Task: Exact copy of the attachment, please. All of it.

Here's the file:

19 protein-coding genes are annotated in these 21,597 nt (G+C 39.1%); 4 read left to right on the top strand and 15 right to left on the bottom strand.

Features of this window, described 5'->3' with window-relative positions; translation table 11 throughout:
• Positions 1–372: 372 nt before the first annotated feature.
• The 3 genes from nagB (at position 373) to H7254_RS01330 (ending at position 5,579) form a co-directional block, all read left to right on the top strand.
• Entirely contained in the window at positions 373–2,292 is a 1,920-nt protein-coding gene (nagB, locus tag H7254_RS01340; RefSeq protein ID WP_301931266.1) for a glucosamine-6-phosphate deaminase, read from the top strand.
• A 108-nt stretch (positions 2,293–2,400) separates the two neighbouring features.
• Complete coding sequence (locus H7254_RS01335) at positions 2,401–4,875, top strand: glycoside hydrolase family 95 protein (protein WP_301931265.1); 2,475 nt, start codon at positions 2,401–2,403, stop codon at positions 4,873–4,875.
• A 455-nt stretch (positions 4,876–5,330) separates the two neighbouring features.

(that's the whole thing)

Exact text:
19 protein-coding genes are annotated in these 21,597 nt (G+C 39.1%); 4 read left to right on the top strand and 15 right to left on the bottom strand.

Features of this window, described 5'->3' with window-relative positions; translation table 11 throughout:
• Positions 1–372: 372 nt before the first annotated feature.
• The 3 genes from nagB (at position 373) to H7254_RS01330 (ending at position 5,579) form a co-directional block, all read left to right on the top strand.
• Entirely contained in the window at positions 373–2,292 is a 1,920-nt protein-coding gene (nagB, locus tag H7254_RS01340; RefSeq protein ID WP_301931266.1) for a glucosamine-6-phosphate deaminase, read from the top strand.
• A 108-nt stretch (positions 2,293–2,400) separates the two neighbouring features.
• Complete coding sequence (locus H7254_RS01335) at positions 2,401–4,875, top strand: glycoside hydrolase family 95 protein (protein WP_301931265.1); 2,475 nt, start codon at positions 2,401–2,403, stop codon at positions 4,873–4,875.
• A 455-nt stretch (positions 4,876–5,330) separates the two neighbouring features.